• 3 lbs fresh tomatoes (any variety); washed and coarsely chopped.
    • Leave the skin and seeds in the mix
  • 1 large onion, finely chopped.
    • You can use white, yellow, or red since they all taste similar when cooked.
  • 1 Tb olive oil
  • 1 Tb butter
  • 1 tsp dried thyme (or 2 tsp fresh chopped)
  • 1 tsp salt
  • 1 / 4 tsp pepper
  • 1 / 2 cup chicken or vegetable stock, or even just water
  • Optional: 3 / 4 cup cream or milk

1. Heat the butter and olive oil in the bottom of the pressure cooker until it is melted and just starting to bubble.

2. Add the chopped onion and cook until translucent - about 5 minutes

Tomato soup recipe - cooked onion

Onions need a little more time - go for translucent

3. Add in the remaining ingredients: tomatoes (with any juice), salt, pepper, thyme, and stock. Mix well.

Tomato soup recipe - Add ingredients

Add everything else and mix

4. Bring to pressure on high heat, and then reduce the temperature to the lowest possible setting to maintain pressure. Cook for 15 minutes.

5. After 15 minutes, remove the pressure cooker from the heat and let it sit for 10 minutes. If the pressure hasn’t dropped after this time then finish with the quick release method to open the lid.

6. Now comes the hardest part: blending the soup. We happened to have an immersion blender that we got as a gift many years back, and this was the first time we used it. The immersion blender worked really well, but if you don’t have one then you could ladle the soup into a regular blender or food processor and mix it up that way. Just be sure to do smaller batches to minimize the risk of splashing.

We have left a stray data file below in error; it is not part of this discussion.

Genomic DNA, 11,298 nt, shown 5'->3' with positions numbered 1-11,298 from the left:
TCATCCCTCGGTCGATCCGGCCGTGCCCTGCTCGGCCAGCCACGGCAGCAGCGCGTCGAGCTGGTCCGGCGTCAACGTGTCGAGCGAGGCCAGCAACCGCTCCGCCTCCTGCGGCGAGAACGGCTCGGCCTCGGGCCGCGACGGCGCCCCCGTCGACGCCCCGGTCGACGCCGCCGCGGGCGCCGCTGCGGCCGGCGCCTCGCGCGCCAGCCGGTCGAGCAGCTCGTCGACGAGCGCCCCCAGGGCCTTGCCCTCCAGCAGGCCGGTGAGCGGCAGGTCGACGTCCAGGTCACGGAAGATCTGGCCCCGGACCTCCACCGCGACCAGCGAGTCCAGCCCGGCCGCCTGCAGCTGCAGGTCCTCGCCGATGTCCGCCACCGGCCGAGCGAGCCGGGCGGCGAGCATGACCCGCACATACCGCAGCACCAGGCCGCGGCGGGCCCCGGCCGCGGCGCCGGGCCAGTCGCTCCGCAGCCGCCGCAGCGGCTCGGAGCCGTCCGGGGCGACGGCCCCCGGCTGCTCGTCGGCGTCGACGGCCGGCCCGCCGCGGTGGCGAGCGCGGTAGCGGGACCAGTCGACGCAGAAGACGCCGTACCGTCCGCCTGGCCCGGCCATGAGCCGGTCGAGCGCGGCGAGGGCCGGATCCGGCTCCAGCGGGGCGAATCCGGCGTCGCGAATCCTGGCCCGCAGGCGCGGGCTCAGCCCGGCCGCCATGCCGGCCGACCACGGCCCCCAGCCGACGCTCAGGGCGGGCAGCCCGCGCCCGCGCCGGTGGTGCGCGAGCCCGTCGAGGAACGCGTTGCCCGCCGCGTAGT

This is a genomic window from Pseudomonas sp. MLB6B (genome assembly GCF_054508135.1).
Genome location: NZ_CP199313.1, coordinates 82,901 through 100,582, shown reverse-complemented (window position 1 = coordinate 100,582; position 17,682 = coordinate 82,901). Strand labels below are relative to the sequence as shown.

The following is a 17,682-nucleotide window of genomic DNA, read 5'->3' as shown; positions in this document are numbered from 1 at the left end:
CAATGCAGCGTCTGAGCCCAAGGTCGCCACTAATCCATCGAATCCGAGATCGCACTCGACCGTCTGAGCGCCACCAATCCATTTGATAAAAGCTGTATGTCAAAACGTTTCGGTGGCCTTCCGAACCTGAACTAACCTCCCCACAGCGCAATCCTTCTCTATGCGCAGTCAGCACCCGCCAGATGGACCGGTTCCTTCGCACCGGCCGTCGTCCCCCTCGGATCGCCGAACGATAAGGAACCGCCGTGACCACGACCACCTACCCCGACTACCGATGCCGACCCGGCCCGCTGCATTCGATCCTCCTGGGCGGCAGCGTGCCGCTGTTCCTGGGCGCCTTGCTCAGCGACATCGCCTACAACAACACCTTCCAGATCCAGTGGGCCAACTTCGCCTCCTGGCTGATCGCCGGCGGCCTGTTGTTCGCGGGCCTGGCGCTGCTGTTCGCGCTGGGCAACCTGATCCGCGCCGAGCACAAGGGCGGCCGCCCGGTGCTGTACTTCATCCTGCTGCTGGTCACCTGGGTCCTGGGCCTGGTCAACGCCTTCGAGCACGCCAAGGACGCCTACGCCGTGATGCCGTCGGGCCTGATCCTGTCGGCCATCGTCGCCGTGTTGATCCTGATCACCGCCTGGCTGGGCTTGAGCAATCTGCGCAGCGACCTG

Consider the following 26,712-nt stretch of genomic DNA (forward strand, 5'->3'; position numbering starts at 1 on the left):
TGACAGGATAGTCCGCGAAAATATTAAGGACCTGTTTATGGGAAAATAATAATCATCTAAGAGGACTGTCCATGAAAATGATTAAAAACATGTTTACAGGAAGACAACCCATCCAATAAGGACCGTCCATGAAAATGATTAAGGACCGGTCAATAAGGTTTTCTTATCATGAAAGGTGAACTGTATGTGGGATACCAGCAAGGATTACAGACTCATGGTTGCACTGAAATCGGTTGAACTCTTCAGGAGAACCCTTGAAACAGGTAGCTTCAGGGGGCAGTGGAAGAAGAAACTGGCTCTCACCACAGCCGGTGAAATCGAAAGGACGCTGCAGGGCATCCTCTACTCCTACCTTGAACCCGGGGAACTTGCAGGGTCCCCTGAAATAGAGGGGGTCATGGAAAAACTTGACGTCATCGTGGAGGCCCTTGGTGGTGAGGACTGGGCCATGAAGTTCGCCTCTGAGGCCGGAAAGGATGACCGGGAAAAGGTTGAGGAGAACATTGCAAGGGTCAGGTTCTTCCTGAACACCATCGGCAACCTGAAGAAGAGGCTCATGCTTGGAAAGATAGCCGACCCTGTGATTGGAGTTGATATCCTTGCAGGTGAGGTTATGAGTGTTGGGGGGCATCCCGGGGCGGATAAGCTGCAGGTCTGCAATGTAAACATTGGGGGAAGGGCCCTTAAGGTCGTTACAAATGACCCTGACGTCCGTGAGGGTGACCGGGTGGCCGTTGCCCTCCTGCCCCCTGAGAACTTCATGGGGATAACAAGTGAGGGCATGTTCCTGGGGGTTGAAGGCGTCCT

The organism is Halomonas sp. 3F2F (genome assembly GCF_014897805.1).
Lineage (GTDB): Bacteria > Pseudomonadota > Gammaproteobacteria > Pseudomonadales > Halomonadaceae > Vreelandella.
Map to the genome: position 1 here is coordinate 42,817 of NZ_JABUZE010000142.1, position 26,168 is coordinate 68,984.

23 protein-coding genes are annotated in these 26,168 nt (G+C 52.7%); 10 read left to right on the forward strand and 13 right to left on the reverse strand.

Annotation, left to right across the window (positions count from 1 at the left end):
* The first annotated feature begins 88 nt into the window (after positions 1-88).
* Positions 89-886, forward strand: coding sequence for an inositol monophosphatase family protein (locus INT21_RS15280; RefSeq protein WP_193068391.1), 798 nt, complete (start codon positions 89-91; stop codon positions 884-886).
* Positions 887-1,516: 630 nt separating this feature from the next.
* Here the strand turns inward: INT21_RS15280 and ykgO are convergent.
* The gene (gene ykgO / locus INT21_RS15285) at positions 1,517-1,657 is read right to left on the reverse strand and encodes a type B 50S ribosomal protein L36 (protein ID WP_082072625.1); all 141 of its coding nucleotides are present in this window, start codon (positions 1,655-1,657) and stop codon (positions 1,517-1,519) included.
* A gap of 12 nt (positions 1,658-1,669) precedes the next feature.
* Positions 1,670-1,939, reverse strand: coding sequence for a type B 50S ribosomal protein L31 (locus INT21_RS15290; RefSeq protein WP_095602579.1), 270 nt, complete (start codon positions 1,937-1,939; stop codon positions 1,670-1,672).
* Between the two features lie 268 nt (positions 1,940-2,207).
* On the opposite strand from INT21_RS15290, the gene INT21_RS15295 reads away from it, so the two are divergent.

tomato soup recipe - blender

We used an immersion blender for the first time

You should end up with a pretty smooth and tasty looking soup. If you wanted it really smooth (like Campbell’s) you could run it through a food mill or strainer to get rid of any remaining unblended bits. We found the texture to be fine without that step.

If you wanted to make it a creamy tomato soup, simply stir in 3 / 4 cup cream at the end.

Top with your favorite tomato soup accompaniments. We used basil and sharp cheddar cheese.

Homemade Tomato Soup Recipe

And there you have it: easy tomato soup, using fresh tomatoes, and cooked in under half an hour.

VN:F [1.9.22_1171]
Rating: 5.6/10 (78 votes cast)
How to Make Tomato Soup - Quick Homemade Tomato Soup Recipe, 5.6 out of 10 based on 78 ratings


Thanks for reading.

"I was 32 when I started cooking; up until then, I just ate." ~Julia Child  
Why learn pressure cooking?